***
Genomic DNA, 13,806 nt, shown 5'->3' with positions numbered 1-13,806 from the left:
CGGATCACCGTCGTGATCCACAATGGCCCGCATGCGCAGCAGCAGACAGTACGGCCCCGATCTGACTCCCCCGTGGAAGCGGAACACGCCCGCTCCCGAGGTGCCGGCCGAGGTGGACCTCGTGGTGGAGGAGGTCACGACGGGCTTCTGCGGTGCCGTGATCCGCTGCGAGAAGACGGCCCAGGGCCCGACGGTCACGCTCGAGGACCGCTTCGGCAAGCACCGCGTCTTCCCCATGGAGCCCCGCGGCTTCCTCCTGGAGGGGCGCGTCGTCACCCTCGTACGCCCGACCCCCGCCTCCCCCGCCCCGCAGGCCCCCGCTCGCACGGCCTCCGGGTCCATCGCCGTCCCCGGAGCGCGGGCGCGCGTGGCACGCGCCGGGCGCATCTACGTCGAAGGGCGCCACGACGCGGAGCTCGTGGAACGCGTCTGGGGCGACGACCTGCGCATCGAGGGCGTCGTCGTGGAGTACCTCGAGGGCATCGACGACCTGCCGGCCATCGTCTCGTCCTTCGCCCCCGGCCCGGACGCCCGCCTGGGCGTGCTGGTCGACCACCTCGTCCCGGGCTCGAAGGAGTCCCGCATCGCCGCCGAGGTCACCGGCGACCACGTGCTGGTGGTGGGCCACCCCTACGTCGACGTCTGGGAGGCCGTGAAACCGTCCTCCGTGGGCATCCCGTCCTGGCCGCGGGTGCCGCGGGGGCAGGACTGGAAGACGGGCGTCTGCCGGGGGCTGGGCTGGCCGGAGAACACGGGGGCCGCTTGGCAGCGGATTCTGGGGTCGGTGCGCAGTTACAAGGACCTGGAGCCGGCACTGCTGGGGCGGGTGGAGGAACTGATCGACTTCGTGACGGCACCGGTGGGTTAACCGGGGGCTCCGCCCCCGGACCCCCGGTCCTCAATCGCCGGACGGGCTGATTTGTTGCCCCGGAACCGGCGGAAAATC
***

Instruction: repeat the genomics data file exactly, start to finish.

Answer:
Genomic DNA, 13,806 nt, shown 5'->3' with positions numbered 1-13,806 from the left:
CGGATCACCGTCGTGATCCACAATGGCCCGCATGCGCAGCAGCAGACAGTACGGCCCCGATCTGACTCCCCCGTGGAAGCGGAACACGCCCGCTCCCGAGGTGCCGGCCGAGGTGGACCTCGTGGTGGAGGAGGTCACGACGGGCTTCTGCGGTGCCGTGATCCGCTGCGAGAAGACGGCCCAGGGCCCGACGGTCACGCTCGAGGACCGCTTCGGCAAGCACCGCGTCTTCCCCATGGAGCCCCGCGGCTTCCTCCTGGAGGGGCGCGTCGTCACCCTCGTACGCCCGACCCCCGCCTCCCCCGCCCCGCAGGCCCCCGCTCGCACGGCCTCCGGGTCCATCGCCGTCCCCGGAGCGCGGGCGCGCGTGGCACGCGCCGGGCGCATCTACGTCGAAGGGCGCCACGACGCGGAGCTCGTGGAACGCGTCTGGGGCGACGACCTGCGCATCGAGGGCGTCGTCGTGGAGTACCTCGAGGGCATCGACGACCTGCCGGCCATCGTCTCGTCCTTCGCCCCCGGCCCGGACGCCCGCCTGGGCGTGCTGGTCGACCACCTCGTCCCGGGCTCGAAGGAGTCCCGCATCGCCGCCGAGGTCACCGGCGACCACGTGCTGGTGGTGGGCCACCCCTACGTCGACGTCTGGGAGGCCGTGAAACCGTCCTCCGTGGGCATCCCGTCCTGGCCGCGGGTGCCGCGGGGGCAGGACTGGAAGACGGGCGTCTGCCGGGGGCTGGGCTGGCCGGAGAACACGGGGGCCGCTTGGCAGCGGATTCTGGGGTCGGTGCGCAGTTACAAGGACCTGGAGCCGGCACTGCTGGGGCGGGTGGAGGAACTGATCGACTTCGTGACGGCACCGGTGGGTTAACCGGGGGCTCCGCCCCCGGACCCCCGGTCCTCAATCGCCGGACGGGCTGATTTGTTGCCCCGGAACCGGCGGAAAATC